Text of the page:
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CDC HIV/AIDS/Viral Hepatitis/STD/TB Prevention News Update

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Village Voice (01/04/00) Vol. 44, No. 52, P. 53

In Uganda, a country with one of the only working AIDS programs in Africa, about 10 percent of the nation's adults are infected with HIV. However, even this country with doctors and prevention programs does not have the resources to buy antiretroviral drugs that slow AIDS death rates. A pilot project in Uganda sells HIV drugs at discounted prices, but it provides drugs for less than 1 percent of the infected population. The needs for anti-AIDS drugs often comes second to basic living needs, such as food, water, and shelter. Many Ugandan AIDS patients go hungry for days at a time, and they are put at risk for other diseases like worms and dysentery. Food is considered the most important need by many patients, and meat and dairy products are yearly treats. Dr. Elly Katabira founded the AIDS clinic at Uganda's Mulago Hospital. He has developed medical treatments for thrush and skin rashes that save money and help reassure the sick. He explains that cytomegalovirus, pneumonia, and meningitis continue to plague AIDS patients there, as even those infections are too expensive to treat with well-established drug regimens. Lack of money forces many patients off antiretroviral drugs that are funded in part through UNAIDS programs. Statistics show that only 852 of Uganda's 930,000 people with HIV are obtaining antiretroviral drugs through UNAIDS, and most of those patients are taking only AZT and 3TC.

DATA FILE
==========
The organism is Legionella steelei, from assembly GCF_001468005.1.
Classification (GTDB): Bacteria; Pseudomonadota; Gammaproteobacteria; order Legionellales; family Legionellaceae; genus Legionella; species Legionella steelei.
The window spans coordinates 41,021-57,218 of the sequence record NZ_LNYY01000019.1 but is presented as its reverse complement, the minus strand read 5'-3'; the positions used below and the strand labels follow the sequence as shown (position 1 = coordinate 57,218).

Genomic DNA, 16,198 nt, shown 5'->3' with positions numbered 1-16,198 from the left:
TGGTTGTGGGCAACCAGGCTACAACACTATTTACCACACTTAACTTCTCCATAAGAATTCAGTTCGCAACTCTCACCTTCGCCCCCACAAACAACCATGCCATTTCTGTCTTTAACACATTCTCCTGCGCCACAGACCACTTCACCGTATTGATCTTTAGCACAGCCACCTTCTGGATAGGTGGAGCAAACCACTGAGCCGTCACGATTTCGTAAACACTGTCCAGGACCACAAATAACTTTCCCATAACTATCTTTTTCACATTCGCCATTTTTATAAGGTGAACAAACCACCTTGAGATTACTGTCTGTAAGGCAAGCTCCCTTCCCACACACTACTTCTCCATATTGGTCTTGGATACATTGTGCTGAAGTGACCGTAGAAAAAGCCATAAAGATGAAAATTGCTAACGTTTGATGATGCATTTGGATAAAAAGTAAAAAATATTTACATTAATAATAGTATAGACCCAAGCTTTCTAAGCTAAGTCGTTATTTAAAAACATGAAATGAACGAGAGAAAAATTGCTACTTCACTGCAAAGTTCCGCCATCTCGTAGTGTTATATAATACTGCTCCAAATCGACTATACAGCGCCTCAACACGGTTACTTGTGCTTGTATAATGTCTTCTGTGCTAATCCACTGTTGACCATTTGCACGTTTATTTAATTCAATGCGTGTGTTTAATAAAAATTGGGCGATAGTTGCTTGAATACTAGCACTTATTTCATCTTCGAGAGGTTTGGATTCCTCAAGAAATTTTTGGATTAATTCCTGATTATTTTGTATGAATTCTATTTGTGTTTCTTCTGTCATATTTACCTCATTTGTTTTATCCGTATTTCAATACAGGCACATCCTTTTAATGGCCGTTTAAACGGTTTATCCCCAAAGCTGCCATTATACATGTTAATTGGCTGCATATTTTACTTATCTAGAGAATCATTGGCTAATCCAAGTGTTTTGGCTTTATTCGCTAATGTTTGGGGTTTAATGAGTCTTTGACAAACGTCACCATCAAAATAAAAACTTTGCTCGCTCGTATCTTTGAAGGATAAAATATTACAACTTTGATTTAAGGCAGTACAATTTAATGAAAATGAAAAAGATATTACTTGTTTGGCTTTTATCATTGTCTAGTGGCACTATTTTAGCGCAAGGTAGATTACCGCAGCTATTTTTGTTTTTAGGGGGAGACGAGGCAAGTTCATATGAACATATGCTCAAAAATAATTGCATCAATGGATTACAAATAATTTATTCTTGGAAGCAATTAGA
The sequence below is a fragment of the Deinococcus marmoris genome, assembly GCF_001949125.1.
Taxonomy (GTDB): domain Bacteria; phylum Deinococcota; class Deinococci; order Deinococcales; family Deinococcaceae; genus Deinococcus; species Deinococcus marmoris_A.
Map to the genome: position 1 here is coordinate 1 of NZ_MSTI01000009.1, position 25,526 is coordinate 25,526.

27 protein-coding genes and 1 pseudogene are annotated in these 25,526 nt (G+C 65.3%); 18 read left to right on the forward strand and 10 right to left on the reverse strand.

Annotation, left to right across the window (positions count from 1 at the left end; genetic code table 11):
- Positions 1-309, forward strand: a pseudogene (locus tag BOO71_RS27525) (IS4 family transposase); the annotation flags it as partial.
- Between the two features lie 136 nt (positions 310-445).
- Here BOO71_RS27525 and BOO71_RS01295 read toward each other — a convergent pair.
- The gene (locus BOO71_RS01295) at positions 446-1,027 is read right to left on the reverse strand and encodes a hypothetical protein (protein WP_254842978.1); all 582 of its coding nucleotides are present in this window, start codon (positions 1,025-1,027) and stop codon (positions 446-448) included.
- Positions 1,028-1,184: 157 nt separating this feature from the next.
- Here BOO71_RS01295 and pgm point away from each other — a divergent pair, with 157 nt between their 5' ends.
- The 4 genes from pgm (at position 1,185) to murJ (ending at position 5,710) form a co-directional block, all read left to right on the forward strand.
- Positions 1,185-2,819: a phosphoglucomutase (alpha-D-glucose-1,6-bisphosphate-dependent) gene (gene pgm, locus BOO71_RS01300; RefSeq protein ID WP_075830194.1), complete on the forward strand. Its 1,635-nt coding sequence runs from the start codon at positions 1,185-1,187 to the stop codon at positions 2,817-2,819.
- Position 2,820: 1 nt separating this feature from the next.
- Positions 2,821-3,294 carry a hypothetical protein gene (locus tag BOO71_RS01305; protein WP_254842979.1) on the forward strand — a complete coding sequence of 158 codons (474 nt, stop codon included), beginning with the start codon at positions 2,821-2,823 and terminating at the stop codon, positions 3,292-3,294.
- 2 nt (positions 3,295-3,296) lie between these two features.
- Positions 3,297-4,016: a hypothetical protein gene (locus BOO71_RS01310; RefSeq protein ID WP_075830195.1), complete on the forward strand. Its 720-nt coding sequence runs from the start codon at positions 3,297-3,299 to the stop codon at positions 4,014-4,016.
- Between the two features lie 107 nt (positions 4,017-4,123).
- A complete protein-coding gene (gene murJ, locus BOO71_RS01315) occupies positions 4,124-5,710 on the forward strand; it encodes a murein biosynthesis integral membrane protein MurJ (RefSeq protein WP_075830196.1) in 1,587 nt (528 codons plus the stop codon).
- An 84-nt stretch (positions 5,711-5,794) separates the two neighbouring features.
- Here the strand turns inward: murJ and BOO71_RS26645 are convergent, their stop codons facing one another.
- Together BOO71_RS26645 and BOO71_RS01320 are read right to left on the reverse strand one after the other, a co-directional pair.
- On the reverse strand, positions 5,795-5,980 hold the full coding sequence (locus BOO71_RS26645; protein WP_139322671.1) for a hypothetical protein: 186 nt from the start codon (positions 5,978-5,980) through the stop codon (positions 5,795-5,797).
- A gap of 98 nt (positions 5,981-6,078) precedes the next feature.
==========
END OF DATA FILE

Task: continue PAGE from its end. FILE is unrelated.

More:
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Information in this article was accurate in January 19, 2000. The state of the art may have changed since the publication date. This material is designed to support, not replace, the relationship that exists between you and your doctor. Always discuss treatment options with a doctor who specializes in treating HIV.